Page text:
The swinging sixties are famous for all kinds of world-changing inventions.
From the moon landing to the first ever heart transplant, it was a decade of excitement and progress.
While our old cassettes might not be all the rage any more, there are some fun 60s inventions that we take for granted these days.
We’ve listed a few of our favourites here. Which ones do you and your family still enjoy today?
1. Etch a Sketch
Just as the sixties were getting in gear, so was the Etch A Sketch.
Originally called the Magic Screen, this addictive toy looked like the TV sets that were appearing in everyone’s living rooms.
The adverts made it look so easy. Although using one was a bit trickier than they let on!
While other children drew masterpieces, all we managed was a few squiggly lines. But it was still good fun.
Even though Etch A Sketch isn’t as flashy as lots of games today, it’s still popular with the kids.
After all, sometimes the simplest pleasures are the best.
2. The miniskirt
The miniskirt first appeared in the early sixties, thanks to designer Mary Quant.
She started raising the hem of her skirts for the young, rebellious women who were flocking to her London boutique.
As customers queued to buy this exciting new garment, naysayers would knock on the window and shout disapprovingly. But that didn’t put people off.
We loved pairing our miniskirts with bright tights and Mary Jane shoes, and it didn’t take long to become a wardrobe staple.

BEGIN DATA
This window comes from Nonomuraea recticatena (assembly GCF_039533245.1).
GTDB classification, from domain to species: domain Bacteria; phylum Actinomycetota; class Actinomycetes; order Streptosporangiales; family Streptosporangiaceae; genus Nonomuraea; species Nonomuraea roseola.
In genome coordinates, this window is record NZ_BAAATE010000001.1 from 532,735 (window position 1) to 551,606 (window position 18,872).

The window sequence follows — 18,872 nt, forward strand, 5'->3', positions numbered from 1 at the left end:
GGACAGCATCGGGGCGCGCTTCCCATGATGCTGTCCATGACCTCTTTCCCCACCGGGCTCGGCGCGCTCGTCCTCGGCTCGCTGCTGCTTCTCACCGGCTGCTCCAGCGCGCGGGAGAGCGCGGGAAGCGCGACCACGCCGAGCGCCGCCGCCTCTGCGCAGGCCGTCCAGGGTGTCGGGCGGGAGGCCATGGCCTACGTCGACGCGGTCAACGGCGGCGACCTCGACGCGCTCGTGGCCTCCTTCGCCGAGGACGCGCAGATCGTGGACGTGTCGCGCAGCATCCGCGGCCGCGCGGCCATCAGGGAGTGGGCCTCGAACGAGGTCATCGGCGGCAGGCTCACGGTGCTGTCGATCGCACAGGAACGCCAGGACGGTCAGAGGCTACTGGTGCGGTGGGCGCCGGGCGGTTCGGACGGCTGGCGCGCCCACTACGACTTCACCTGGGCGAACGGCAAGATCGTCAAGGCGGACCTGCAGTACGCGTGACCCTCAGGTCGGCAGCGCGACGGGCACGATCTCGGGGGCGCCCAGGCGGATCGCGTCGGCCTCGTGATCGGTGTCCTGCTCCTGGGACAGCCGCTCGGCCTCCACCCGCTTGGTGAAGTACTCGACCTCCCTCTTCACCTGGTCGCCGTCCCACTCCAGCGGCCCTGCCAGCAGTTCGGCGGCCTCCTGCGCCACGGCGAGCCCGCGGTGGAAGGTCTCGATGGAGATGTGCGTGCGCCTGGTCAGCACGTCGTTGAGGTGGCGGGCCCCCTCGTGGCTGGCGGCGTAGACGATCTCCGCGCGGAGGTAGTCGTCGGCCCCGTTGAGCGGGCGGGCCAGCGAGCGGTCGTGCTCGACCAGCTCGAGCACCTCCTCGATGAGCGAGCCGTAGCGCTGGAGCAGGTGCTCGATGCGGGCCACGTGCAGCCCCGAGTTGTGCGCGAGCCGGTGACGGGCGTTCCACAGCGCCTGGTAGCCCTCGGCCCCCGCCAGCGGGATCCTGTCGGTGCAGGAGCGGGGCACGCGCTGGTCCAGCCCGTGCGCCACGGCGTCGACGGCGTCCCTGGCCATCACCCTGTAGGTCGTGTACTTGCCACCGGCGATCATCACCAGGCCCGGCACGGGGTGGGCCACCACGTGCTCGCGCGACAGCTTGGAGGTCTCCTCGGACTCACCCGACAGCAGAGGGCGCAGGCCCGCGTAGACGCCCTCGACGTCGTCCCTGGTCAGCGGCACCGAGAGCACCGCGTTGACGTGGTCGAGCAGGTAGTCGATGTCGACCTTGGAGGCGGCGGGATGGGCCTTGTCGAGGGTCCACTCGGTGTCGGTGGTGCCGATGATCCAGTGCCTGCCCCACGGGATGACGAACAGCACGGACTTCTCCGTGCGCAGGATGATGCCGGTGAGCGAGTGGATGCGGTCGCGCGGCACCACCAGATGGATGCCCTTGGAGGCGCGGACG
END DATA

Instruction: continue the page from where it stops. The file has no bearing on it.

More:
Our favourite game first hit the shelves in 1966. It was invented by Reyn Guyer, who originally called it ‘Pretzel’.
For many stores in the 60s, however, Twister looked a bit too racy. Some places even refused to stock it.
America’s Johnny Carson came to the rescue. He played it live on The Tonight Show with glamorous actress Eva Gabor, to fits of laughter from the audience.
The next day, it was flying off the shelves.
Twister has been a family favourite ever since. It’s often in the news for world record attempts, too. In 2010, thousands of people in Texas played a giant game on 1,200 Twister mats!
It’s funny to think that the duvet wasn’t a household essential when the sixties began.
These comfy covers were introduced to the UK as the ‘continental quilt’ by Terrence Conran in 1964. He sold them in his trendy store, Habitat.
Before then, we were used to sleeping under layers of sheets and blankets. These could be a bit of a faff to neaten up in the morning.
Conran cleverly marketed the duvet as the ’10 second bed’. All you had to do was pull the corners and the bed was made.
People weren’t keen on giving up their blankets at first. But it didn’t take long for housewives to decide the duvet was the easiest (and cosiest) way to get a good night’s sleep.
As the sixties began, girls everywhere were discovering Barbie – the plastic fashionista.
Many were quick to criticise Barbie’s bizarre body shape. But her creator, Ruth Handler, was determined to use the doll to inspire young girls.
Hundreds of Barbies with different careers have been made over the years. From nurse, astronaut and fireman, to robotics engineer, builder and scientist.
It’s not just children who adore her, either. Adults do too. One person even shelled out £302,500 for a diamond-clad doll at a charity auction in 2010.
So whether you love or loathe her, it looks like Barbie is here to stay.